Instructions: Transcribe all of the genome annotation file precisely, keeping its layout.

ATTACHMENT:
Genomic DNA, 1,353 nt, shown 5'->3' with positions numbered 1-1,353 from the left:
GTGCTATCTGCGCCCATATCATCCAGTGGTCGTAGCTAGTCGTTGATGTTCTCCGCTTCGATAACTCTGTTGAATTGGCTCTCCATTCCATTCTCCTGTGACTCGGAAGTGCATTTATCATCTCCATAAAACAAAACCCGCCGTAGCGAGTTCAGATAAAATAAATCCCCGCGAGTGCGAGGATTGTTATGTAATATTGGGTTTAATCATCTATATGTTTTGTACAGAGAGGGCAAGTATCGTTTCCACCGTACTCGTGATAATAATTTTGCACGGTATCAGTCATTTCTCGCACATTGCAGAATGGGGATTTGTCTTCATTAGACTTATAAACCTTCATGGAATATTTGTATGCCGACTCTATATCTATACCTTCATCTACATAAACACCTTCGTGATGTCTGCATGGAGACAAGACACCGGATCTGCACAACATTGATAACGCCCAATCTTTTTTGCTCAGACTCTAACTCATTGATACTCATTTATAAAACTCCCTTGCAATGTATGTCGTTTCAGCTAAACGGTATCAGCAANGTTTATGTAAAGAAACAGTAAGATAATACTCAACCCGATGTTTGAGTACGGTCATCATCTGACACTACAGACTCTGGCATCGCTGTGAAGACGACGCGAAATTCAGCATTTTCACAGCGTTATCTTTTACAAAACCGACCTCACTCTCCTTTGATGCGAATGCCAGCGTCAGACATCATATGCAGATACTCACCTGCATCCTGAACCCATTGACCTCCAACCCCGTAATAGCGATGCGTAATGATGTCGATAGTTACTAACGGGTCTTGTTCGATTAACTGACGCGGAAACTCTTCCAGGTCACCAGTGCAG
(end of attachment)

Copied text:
Genomic DNA, 1,353 nt, shown 5'->3' with positions numbered 1-1,353 from the left:
GTGCTATCTGCGCCCATATCATCCAGTGGTCGTAGCTAGTCGTTGATGTTCTCCGCTTCGATAACTCTGTTGAATTGGCTCTCCATTCCATTCTCCTGTGACTCGGAAGTGCATTTATCATCTCCATAAAACAAAACCCGCCGTAGCGAGTTCAGATAAAATAAATCCCCGCGAGTGCGAGGATTGTTATGTAATATTGGGTTTAATCATCTATATGTTTTGTACAGAGAGGGCAAGTATCGTTTCCACCGTACTCGTGATAATAATTTTGCACGGTATCAGTCATTTCTCGCACATTGCAGAATGGGGATTTGTCTTCATTAGACTTATAAACCTTCATGGAATATTTGTATGCCGACTCTATATCTATACCTTCATCTACATAAACACCTTCGTGATGTCTGCATGGAGACAAGACACCGGATCTGCACAACATTGATAACGCCCAATCTTTTTTGCTCAGACTCTAACTCATTGATACTCATTTATAAAACTCCCTTGCAATGTATGTCGTTTCAGCTAAACGGTATCAGCAANGTTTATGTAAAGAAACAGTAAGATAATACTCAACCCGATGTTTGAGTACGGTCATCATCTGACACTACAGACTCTGGCATCGCTGTGAAGACGACGCGAAATTCAGCATTTTCACAGCGTTATCTTTTACAAAACCGACCTCACTCTCCTTTGATGCGAATGCCAGCGTCAGACATCATATGCAGATACTCACCTGCATCCTGAACCCATTGACCTCCAACCCCGTAATAGCGATGCGTAATGATGTCGATAGTTACTAACGGGTCTTGTTCGATTAACTGACGCGGAAACTCTTCCAGGTCACCAGTGCAG